The city of Brampton, Ontario, Canada, one of the satellite cities of what is known as the GTA (the Greater Toronto Area), is a role model for the kind of community where the arts matter.
It is also the kind of city where music matters; especially The Brampton Symphony Orchestra , which by the way is experiencing a renaissance as a community orchestra.
The BSO however is also engaged in a unique hands-across-the-border — the United States/Canada border that is — that is indicative of symphony music as a not-to-be-underestimated partner in the travel and tourism business.
When people travel, the arts (music especially) frequently are a significant part of the itinerary-building that in today’s world of electronic trip planning allows travellers to search out innovative arts events wherever they are going.
And many destinations that might not make it onto the “top 10” list, have discovered that the arts bring much needed revenue to the bottom line of any community. (See Why Cultural Industries Are Good for Business.)
Brampton is a city that has an informal “twinning” arrangement through the medium of music with South Miami Beach; and recently The BSO played another transborder concert at that city’s Lincoln Theatre.
A significant part of this transborder experience was that the BSO-Lincoln Theatre crosscultural event was a benefit concert for the SoBe Music Institute, an institution with “a long term mission to develop and build a world-class arts education and performance institute in the south for the community and for professional degrees in music, music-theater, theater, visual arts, film-video, dance and literature.” Sobe Music is also an independent music school that employs some of the New World Symphony players as teachers.
The Lincoln Theatre by the way is also home to The New World Symphony, “America’s Oldest Orchestral Academy.” The NWS Symphony is a very high calibre Orchestral Academy training school for musicians who are directing their career towards orchestral playing. Its program lasts three years.
Musicians helping musicians; musicians educating musicians. Transborder arts communities supporting each other. What a principled, idealistic, and yet pragmatic approach to supporting the arts in general.
I hope lots of municipal governments and other civic authorities out there are listening.
At the Lincoln Theatre, under Maestro Robert Raines the BSO recently performed an eclectic evening’s music program titled “Rhapsody, Concerto … and All That Jazz!” A week later they were home in Brampton, performing a special program honouring Earth Hour.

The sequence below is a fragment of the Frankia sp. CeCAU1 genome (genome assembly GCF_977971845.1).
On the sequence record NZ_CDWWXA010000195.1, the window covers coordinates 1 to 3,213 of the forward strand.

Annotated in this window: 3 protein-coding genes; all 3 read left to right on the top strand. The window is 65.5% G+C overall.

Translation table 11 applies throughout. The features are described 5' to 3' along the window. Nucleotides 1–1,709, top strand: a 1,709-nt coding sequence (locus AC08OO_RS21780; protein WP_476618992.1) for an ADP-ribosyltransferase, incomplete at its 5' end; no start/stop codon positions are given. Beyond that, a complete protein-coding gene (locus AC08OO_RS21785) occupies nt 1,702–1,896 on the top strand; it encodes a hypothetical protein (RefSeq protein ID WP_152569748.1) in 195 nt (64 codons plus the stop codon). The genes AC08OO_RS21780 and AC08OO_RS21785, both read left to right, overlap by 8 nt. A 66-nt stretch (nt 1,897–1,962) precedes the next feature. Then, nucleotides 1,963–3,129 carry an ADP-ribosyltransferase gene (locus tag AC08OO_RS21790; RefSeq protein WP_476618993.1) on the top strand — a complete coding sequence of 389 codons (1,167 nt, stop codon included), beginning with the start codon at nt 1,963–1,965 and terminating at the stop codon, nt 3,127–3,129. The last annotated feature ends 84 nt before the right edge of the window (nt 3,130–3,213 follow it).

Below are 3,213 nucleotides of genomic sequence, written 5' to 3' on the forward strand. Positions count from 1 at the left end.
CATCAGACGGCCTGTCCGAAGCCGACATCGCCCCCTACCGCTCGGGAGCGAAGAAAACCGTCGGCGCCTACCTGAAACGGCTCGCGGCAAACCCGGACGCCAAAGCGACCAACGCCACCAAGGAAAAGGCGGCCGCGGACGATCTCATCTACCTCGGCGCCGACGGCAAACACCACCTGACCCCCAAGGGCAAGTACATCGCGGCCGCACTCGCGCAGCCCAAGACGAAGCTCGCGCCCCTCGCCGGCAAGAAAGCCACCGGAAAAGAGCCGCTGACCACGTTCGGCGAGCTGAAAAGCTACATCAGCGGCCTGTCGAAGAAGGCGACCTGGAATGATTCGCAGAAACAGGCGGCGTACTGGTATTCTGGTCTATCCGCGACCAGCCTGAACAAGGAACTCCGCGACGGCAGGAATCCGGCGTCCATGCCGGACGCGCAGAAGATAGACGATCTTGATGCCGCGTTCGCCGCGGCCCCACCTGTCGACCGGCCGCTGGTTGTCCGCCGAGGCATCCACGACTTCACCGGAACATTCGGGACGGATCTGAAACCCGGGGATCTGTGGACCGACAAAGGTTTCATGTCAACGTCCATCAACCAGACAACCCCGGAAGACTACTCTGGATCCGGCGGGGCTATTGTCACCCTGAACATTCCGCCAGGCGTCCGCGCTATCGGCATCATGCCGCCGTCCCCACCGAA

The “EARTH HOUR of Spectacular Showpieces” program was indeed “all of the above.” An ambitious undertaking, especially from a musical point of view, it also proved to be a very worthy undertaking in terms of the notion of the symphony orchestra as a communicator of global human culture.
Robert Raines is a conductor who is well known for being a “master builder”; and when you think about the intricacies, complexities, and universality not only of music itself (what an understatement!) but also of a symphony orchestra, you begin to understand why music “travels” so well, especially under the baton of the likes of Robert Raines.
He is also known as an innovator and someone who, often through serendipitous circumstances, discovers major musical talent and showcases it to the world.
On the evening of the performance in Brampton’s exquisite, three-year-old Rose Theatre, we were treated to one such talent, Tomas Cotik, violinist.
Robert discovered Tomas “by ear” while in Remenyi, a major music and piano store in Toronto, much respected and visited by musicians. From another room, Robert heard someone trying out a new bow, and playing Tchaikovsky. It was Tomas of course, who by the way trained at the Glenn Gould School in Toronto and then auditioned and was accepted into the New World Symphony.
Tomas was born in Argentina, and like so many musicians has become a citizen of the world both through his music and through his travels and professional life.
To make a long story short, Robert of course did not hesitate for a moment to introduce himself to Tomas, and the rest, as they say, is musical history.
On the evening’s program at the Rose Theatre, Tomas played a very passionate Bruch violin concerto in G minor..